Rickets is a softening of the bones in a child, sometimes referred to as childhood osteomalacia. It is caused by a decrease in calcium absorption, most commonly due to a decrease in activated vitamin D.
Vitamin D is an essential component of calcium metabolism in the body. Activated vitamin D allows for the absorption of calcium from our diet. Without it, much of the ingested calcium in our diet passes through the intestines without being absorbed and utilized by the body.
The activation of vitamin is a complex reaction that is activated by UV light, in particular UV-B from the sun’s rays. A certain amount of exposure to sunlight is required to generate activated vitamin D everyday. In an adult, it takes approximately 15-20 minutes of direct sunlight on non-protected fair skin to generate approximately 10,000 IU of vitamin D everyday.
In children, however, the amount of time required to activate an appropriate amount of vitamin D is unknown and is difficult to measure. Factors such as age, skin tone, body mass, geographical location and season will all play a role in altering the total. In children, 400 IU of vitamin D are required daily to prevent Rickets and to maintain a healthy level of calcium in the body. It has been shown that children with darker skin pigmentation may require 5-10 times as much sunlight exposure as fair skinned children to activate the daily requirement of vitamin D.
Children aged 3-18 months are at a particularly high risk for the development of rickets, because their bones are growing rapidly at this point in development. High risk groups include children that are strictly breastfed, children with darker skin pigmentation, and children with very limited exposure to sunlight.
In developed countries like the United States, the incidence of Rickets is extremely low (approximately 1 in 200,000 will develop the condition). However, in the developing world, it remains as one of the more common conditions attributable to malnutrition. A lack of vitamin D in the diet is to blame; foods rich in vitamin D include eggs, butter, fish liver oils, fortified milk, and oily fishes such as tuna, herring and salmon.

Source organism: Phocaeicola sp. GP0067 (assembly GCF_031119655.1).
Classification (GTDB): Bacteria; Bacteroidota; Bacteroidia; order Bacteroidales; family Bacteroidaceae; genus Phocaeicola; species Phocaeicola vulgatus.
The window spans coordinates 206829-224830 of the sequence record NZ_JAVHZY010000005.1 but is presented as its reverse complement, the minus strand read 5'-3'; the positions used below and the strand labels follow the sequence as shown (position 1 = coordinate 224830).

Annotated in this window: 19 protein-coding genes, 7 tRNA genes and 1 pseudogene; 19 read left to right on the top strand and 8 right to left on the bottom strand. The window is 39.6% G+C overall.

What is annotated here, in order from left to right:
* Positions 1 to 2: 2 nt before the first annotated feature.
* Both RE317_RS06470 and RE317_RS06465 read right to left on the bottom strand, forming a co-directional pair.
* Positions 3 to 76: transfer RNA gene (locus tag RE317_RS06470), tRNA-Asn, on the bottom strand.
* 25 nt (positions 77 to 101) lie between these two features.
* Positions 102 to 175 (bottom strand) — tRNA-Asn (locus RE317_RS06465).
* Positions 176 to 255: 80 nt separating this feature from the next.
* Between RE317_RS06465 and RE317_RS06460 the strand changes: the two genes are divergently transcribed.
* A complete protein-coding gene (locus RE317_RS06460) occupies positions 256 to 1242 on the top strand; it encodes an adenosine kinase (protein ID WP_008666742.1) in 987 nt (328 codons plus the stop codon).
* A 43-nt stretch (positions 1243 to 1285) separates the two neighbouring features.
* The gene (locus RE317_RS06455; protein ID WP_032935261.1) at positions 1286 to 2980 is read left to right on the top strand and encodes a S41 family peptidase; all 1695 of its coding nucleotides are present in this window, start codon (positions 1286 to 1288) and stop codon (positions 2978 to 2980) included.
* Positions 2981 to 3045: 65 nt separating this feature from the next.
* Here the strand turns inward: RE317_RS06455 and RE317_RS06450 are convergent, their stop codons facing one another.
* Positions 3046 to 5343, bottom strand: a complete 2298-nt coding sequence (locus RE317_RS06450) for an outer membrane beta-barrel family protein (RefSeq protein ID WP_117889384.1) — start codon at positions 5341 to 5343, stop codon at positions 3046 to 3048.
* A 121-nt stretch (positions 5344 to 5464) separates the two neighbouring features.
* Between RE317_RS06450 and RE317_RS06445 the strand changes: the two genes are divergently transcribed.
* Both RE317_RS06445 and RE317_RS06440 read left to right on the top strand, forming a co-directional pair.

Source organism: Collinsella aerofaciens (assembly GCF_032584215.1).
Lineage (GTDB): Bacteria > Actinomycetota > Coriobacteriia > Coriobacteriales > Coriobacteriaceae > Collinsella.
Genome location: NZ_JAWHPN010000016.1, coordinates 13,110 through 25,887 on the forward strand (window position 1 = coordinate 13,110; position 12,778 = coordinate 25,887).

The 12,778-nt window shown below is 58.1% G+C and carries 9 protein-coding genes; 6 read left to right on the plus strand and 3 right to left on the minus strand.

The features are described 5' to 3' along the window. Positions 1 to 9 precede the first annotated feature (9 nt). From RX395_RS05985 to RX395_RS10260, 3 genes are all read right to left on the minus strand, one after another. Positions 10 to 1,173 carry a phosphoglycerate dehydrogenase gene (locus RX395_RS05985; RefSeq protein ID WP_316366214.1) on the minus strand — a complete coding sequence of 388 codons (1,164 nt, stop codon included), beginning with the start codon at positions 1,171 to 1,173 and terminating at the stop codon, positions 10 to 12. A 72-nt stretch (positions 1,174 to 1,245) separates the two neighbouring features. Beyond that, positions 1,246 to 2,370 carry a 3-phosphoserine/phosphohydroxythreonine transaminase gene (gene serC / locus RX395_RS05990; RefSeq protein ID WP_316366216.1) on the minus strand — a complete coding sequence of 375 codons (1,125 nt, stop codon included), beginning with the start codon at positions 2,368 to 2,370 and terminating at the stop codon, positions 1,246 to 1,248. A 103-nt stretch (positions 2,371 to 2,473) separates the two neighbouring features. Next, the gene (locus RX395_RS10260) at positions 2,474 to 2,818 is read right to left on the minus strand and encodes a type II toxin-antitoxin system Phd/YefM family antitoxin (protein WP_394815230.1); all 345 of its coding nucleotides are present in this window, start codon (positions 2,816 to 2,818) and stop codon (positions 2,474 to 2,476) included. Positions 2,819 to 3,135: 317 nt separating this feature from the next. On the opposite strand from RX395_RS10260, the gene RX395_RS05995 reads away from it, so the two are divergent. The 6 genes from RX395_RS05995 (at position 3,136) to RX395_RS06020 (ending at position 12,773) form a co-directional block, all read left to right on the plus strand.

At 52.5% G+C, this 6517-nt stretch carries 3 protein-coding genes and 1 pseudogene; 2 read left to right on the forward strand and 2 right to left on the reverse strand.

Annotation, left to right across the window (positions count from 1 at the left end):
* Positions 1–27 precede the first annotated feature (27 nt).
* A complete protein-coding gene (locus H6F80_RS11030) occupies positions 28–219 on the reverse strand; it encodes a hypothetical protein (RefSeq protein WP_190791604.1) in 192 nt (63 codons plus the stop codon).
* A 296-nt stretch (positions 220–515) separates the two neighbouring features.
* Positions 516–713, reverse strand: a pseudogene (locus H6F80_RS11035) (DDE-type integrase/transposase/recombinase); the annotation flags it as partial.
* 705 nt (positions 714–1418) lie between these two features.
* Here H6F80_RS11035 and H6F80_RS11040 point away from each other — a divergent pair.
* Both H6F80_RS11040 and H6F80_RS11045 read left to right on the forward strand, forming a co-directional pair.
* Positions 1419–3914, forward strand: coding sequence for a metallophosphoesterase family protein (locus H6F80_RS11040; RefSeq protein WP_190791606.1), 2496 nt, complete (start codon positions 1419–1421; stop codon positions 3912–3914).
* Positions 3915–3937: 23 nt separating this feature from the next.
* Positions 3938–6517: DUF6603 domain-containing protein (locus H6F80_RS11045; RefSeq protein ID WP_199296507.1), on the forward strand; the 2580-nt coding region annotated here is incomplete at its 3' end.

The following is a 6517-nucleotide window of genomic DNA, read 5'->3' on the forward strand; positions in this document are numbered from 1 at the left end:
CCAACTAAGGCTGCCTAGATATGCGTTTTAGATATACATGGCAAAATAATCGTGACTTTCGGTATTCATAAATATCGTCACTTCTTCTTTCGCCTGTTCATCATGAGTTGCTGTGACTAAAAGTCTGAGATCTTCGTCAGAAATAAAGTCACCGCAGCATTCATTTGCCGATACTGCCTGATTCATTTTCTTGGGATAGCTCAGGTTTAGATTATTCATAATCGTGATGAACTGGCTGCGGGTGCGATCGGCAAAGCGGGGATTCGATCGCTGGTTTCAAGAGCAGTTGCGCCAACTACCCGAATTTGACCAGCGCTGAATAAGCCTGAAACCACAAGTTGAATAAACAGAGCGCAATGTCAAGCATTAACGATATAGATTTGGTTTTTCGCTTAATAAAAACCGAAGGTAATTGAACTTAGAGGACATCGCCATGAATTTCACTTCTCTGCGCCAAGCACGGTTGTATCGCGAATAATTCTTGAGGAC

Symptoms of rickets are due to a lack of calcium, most notably the skeletal deformities that result from the softening of the bones. This includes the classic bow-legged appearance of the tibia and femur, cranial and spinal deformities, and costochondral swelling (swelling along the ribs at their attachment with the cartilage, also known as “rachitic rosary”). Other symptoms include muscle weakness, growth disturbances and failure to grow, dental problems, bone pain, and an increase risk of fractures.
The Indoor Air Quality Act of 1989 reported that Americans spent roughly 93% of their day indoors, which only further compacts the problem of limited sunlight exposure and the development of rickets. Due to the modern lifestyle of developed countries, as well as campaigns to limit sun exposure due to its influence on developing various forms of skin cancer, it is predicted that the incidence of rickets may rise in the future. This has already been observed in Western countries.
Treatment of rickets may be multi-faceted, but includes supplementation with activated vitamin D as the mainstay. Increased exposure to sunlight may be recommended in some cases, though the risk of skin cancer from over-exposure warrants a word of caution. In cases where skeletal deformity has developed, accommodative bracing, orthotics, and other devices may be used.